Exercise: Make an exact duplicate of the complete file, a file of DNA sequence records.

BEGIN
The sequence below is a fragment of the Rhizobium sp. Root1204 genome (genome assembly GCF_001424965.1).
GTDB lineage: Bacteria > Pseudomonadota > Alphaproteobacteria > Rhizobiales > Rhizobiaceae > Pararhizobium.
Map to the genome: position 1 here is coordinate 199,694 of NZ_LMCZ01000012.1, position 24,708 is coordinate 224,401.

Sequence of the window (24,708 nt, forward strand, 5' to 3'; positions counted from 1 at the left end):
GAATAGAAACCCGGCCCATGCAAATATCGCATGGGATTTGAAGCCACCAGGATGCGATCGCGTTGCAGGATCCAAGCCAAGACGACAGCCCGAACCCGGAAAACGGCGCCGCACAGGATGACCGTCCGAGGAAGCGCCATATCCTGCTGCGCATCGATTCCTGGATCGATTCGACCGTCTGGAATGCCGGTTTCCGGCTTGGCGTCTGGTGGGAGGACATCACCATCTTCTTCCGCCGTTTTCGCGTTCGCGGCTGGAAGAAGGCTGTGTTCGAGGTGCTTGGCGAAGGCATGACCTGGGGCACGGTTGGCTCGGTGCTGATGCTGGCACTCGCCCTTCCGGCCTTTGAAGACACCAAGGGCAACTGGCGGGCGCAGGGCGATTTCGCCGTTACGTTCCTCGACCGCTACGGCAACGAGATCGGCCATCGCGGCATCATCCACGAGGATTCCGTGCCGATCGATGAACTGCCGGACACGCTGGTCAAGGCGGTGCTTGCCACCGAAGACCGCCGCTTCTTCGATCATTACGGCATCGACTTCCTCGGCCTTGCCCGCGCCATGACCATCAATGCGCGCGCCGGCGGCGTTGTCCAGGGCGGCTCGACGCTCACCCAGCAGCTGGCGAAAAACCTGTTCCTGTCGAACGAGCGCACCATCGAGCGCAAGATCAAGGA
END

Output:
The sequence below is a fragment of the Rhizobium sp. Root1204 genome (genome assembly GCF_001424965.1).
GTDB lineage: Bacteria > Pseudomonadota > Alphaproteobacteria > Rhizobiales > Rhizobiaceae > Pararhizobium.
Map to the genome: position 1 here is coordinate 199,694 of NZ_LMCZ01000012.1, position 24,708 is coordinate 224,401.

Sequence of the window (24,708 nt, forward strand, 5' to 3'; positions counted from 1 at the left end):
GAATAGAAACCCGGCCCATGCAAATATCGCATGGGATTTGAAGCCACCAGGATGCGATCGCGTTGCAGGATCCAAGCCAAGACGACAGCCCGAACCCGGAAAACGGCGCCGCACAGGATGACCGTCCGAGGAAGCGCCATATCCTGCTGCGCATCGATTCCTGGATCGATTCGACCGTCTGGAATGCCGGTTTCCGGCTTGGCGTCTGGTGGGAGGACATCACCATCTTCTTCCGCCGTTTTCGCGTTCGCGGCTGGAAGAAGGCTGTGTTCGAGGTGCTTGGCGAAGGCATGACCTGGGGCACGGTTGGCTCGGTGCTGATGCTGGCACTCGCCCTTCCGGCCTTTGAAGACACCAAGGGCAACTGGCGGGCGCAGGGCGATTTCGCCGTTACGTTCCTCGACCGCTACGGCAACGAGATCGGCCATCGCGGCATCATCCACGAGGATTCCGTGCCGATCGATGAACTGCCGGACACGCTGGTCAAGGCGGTGCTTGCCACCGAAGACCGCCGCTTCTTCGATCATTACGGCATCGACTTCCTCGGCCTTGCCCGCGCCATGACCATCAATGCGCGCGCCGGCGGCGTTGTCCAGGGCGGCTCGACGCTCACCCAGCAGCTGGCGAAAAACCTGTTCCTGTCGAACGAGCGCACCATCGAGCGCAAGATCAAGGA